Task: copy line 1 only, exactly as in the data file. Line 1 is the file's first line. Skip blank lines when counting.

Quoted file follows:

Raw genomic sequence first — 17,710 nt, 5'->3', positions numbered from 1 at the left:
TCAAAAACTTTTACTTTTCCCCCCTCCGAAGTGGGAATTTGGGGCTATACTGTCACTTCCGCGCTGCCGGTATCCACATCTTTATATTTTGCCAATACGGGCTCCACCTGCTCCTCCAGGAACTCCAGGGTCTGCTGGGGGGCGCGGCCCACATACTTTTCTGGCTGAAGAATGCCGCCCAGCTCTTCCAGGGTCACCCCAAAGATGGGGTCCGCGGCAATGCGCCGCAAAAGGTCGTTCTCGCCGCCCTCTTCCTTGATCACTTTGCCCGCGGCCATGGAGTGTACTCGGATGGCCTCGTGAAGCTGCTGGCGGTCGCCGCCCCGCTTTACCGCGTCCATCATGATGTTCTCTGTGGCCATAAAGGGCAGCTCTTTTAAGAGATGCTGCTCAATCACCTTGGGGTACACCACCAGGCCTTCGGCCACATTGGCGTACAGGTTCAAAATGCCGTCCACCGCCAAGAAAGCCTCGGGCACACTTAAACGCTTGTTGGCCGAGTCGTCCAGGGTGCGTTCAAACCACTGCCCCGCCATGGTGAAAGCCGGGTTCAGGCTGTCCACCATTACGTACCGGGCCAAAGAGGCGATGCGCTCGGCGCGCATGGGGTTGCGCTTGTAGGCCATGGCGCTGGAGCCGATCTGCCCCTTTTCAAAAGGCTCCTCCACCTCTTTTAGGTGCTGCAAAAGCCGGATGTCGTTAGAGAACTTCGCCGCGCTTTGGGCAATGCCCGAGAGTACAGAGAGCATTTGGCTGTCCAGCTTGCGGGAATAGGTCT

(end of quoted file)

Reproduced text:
Raw genomic sequence first — 17,710 nt, 5'->3', positions numbered from 1 at the left: